A smart move for protecting heart health is to feed your body heart-healthy foods. Foods good for heart health have valuable health benefits such as lowering blood pressure, cholesterol levels, and triglycerides, all health parameters involved in developing heart disease. In addition, making healthier food choices often results in some weight loss, which helps reduce the risk of other chronic diseases such as type 2 diabetes.
Having a healthy heart means living a longer, more vibrant life
You’ll have more energy, breathe easier, and reduce medical expenses by making positive lifestyle changes such as relying on delicious, healthy foods.
So, to get started on your heart health journey, here is a list of the best foods your need for a healthy heart:
Pistachios are packed with both heart-healthy mono- and poly-unsaturated fats. In addition, pistachios burst with various vitamins, minerals, and fiber stabilizing blood sugar, and blood pressure, while lowering cholesterol. Pistachios also aid “good” gut bacteria in helping feed this microbiome of healthy microbes. Enjoy this crunchy treat as a satisfying snack when paired with fruit such as halo oranges or black grapes.
- Tart cherries
Tart cherries are among the best foods for reducing inflammation associated with heart disease. Compared to sweet cherries, tart cherries are a richer source of polyphenol antioxidants which help reduce blood cholesterol levels. Whether adding frozen tart cherries to a smoothie, eating dried tart cherries, or drinking tart cherry juice, you’ll feel good knowing this ruby red fruit can also reduce triglyceride levels and inflammation and improve belly fat, each correlated with heart disease.
The consumption of avocados has skyrocketed over the past two decades for a good reason. Avocados are an important part of a heart-healthy diet. Research shows that avocados protect the heart, like extra virgin olive oil and walnuts. Rich in potassium, good for regulating blood pressure, fiber, and vitamins B, E, and C, avocados also provide other nutrients like phytosterols, which are good for heart health. Phytosterols help lower cholesterol, a major risk factor for heart disease. Add avocados to smoothies for extra creaminess, cut up in chunks in salads, or mash and use as guacamole or for avocado toast.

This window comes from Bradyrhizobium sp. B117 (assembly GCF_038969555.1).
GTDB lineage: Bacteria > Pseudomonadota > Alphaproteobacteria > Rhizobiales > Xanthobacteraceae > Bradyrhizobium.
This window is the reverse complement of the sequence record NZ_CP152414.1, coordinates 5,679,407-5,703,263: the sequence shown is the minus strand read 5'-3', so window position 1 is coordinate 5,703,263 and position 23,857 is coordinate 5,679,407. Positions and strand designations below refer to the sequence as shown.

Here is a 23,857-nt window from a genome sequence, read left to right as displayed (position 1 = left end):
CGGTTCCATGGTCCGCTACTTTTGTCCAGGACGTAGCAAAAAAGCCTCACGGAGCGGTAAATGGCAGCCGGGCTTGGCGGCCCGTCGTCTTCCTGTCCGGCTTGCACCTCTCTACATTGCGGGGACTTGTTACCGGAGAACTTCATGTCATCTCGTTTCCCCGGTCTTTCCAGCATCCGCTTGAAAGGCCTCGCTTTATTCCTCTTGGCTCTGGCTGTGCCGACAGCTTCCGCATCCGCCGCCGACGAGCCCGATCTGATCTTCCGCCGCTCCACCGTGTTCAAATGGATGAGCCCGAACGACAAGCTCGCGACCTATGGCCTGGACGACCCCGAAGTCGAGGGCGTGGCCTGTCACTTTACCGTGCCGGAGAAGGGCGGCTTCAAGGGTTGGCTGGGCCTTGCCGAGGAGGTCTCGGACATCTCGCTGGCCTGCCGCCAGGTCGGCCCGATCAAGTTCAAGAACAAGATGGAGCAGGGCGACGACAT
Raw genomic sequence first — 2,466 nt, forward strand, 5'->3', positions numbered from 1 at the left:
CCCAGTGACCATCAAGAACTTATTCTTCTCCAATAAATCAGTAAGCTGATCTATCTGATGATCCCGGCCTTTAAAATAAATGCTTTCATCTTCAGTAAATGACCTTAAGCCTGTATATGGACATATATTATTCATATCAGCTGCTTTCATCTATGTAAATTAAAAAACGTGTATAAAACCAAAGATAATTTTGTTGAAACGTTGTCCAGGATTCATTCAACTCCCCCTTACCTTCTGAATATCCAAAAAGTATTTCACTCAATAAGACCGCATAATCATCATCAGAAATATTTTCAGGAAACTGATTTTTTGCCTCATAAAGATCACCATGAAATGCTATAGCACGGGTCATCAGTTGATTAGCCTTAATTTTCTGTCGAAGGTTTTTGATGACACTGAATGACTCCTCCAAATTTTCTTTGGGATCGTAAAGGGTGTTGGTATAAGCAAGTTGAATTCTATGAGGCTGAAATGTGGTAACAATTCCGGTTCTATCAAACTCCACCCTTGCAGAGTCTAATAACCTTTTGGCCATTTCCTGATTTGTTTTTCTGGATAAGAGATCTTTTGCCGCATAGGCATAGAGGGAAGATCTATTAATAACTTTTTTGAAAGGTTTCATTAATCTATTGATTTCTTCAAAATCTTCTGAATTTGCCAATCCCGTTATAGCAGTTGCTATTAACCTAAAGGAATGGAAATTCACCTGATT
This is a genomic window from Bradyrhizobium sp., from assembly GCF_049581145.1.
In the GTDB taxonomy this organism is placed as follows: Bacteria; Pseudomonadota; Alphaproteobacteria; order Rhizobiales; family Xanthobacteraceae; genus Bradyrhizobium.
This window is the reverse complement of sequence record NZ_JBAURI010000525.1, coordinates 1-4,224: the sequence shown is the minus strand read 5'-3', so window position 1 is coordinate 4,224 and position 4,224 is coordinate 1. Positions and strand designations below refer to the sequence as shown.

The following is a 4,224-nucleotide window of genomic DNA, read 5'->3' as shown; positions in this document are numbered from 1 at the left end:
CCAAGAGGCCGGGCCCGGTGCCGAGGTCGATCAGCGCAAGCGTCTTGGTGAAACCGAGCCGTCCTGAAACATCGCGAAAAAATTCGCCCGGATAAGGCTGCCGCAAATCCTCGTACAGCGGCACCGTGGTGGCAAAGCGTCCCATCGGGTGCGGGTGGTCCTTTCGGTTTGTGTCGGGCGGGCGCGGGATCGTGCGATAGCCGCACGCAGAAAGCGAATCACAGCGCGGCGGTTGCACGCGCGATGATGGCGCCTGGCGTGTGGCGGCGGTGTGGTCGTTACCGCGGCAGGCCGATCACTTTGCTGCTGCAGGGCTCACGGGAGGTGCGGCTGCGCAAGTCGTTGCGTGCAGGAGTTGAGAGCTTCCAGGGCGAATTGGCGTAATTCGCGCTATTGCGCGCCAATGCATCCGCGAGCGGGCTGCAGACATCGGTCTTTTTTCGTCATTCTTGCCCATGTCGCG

A frequent dietary recommendation for improving heart health is to consume two fish meals a week, and salmon is one of the best. This cold water fish with a rich buttery taste is an excellent source of omega-3 fatty acids for lowering inflammation, cholesterol, and triglyceride levels. Salmon also provides an abundance of vitamin B12 and potassium and is a good source of vitamin D and protein. For a melt-in-your-mouth salmon experience, cook this fish dish either poached in olive oil, slow-roasted in the oven, or brined and pan-fried.
Small but mighty, flaxseed is a high fiber, omega-3 rich, and full of lignans, a phytochemical helping lower cholesterol to reduce your risk of heart disease. When utilizing this seed you’re your diet, always use ground flaxseed (not whole flaxseed) for better absorption and digestion. The nice thing about flaxseed is its versatility. Ground flaxseed can be easily added to cottage cheese, yogurt, smoothies, meatloaf, muffins, pancakes, and even waffles.
A nutrition powerhouse, beans are your heart’s best friend. Fiber-packed and loaded with heart-healthy nutrients such as magnesium, folate, and antioxidants promote improved blood sugar numbers, lower cholesterol and triglyceride levels, and better blood pressure readings. Add beans to dips, chili, salad, soups, tacos, casseroles, and pasta.
Whether you like your oats in a warm bowl of oatmeal or as overnight oats, this heart-healthy food is backed by research as a heart-healthy food. Oats’ heart-healthy claim comes from soluble fiber called beta-glucan, found abundantly in oats. Beta-glucan reduces blood sugar and cholesterol levels, and your gut bacteria love feasting on this fiber. Eating a half-cup of oatmeal daily provides 4 grams of fiber and 6 grams of protein. This combo of fiber paired with protein is perfect for feeling fuller and longer and reducing blood sugar spikes. There are a variety of oats to buy, including rolled, quick, instant, or steel-cut. The least processed varieties of either rolled or steel-cut oats are the best choices. They have higher amounts of beta-glucan and add a creamy, richer flavor to your meal.
Dr. David Samadi is the Director of Men’s Health and Urologic Oncology at St. Francis Hospital in Long Island. He’s a renowned and highly successful board certified Urologic Oncologist Expert and Robotic Surgeon in New York City, regarded as one of the leading prostate surgeons in the U.S., with a vast expertise in prostate cancer treatment and Robotic-Assisted Laparoscopic Prostatectomy. Dr. Samadi is a medical contributor to NewsMax TV and is also the author of The Ultimate MANual, Dr. Samadi’s Guide to Men’s Health and Wellness, available online both on Amazon and Barnes & Noble. Visit Dr. Samadi’s websites at robotic oncology and prostate cancer 911.